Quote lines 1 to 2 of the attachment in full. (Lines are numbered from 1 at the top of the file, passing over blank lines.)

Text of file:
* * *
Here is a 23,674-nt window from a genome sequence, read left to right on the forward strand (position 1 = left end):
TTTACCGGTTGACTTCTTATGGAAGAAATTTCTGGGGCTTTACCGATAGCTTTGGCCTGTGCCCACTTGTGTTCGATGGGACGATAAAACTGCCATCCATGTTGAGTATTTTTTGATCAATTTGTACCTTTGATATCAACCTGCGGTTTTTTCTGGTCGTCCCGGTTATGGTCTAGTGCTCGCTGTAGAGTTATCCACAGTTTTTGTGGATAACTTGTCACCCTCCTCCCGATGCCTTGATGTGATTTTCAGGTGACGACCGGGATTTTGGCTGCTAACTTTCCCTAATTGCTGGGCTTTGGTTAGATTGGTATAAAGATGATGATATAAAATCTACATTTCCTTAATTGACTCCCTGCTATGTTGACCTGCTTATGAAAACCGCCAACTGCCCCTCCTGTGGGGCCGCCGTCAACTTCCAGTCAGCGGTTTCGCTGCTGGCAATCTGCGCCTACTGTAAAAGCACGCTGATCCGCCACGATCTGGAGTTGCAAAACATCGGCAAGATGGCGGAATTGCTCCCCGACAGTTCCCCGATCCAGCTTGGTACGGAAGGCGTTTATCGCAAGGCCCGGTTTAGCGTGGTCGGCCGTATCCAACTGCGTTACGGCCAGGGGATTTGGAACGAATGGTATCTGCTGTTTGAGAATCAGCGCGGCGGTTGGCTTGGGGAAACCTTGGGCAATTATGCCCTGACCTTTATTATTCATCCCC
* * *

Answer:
Here is a 23,674-nt window from a genome sequence, read left to right on the forward strand (position 1 = left end):
TTTACCGGTTGACTTCTTATGGAAGAAATTTCTGGGGCTTTACCGATAGCTTTGGCCTGTGCCCACTTGTGTTCGATGGGACGATAAAACTGCCATCCATGTTGAGTATTTTTTGATCAATTTGTACCTTTGATATCAACCTGCGGTTTTTTCTGGTCGTCCCGGTTATGGTCTAGTGCTCGCTGTAGAGTTATCCACAGTTTTTGTGGATAACTTGTCACCCTCCTCCCGATGCCTTGATGTGATTTTCAGGTGACGACCGGGATTTTGGCTGCTAACTTTCCCTAATTGCTGGGCTTTGGTTAGATTGGTATAAAGATGATGATATAAAATCTACATTTCCTTAATTGACTCCCTGCTATGTTGACCTGCTTATGAAAACCGCCAACTGCCCCTCCTGTGGGGCCGCCGTCAACTTCCAGTCAGCGGTTTCGCTGCTGGCAATCTGCGCCTACTGTAAAAGCACGCTGATCCGCCACGATCTGGAGTTGCAAAACATCGGCAAGATGGCGGAATTGCTCCCCGACAGTTCCCCGATCCAGCTTGGTACGGAAGGCGTTTATCGCAAGGCCCGGTTTAGCGTGGTCGGCCGTATCCAACTGCGTTACGGCCAGGGGATTTGGAACGAATGGTATCTGCTGTTTGAGAATCAGCGCGGCGGTTGGCTTGGGGAAACCTTGGGCAATTATGCCCTGACCTTTATTATTCATCCCC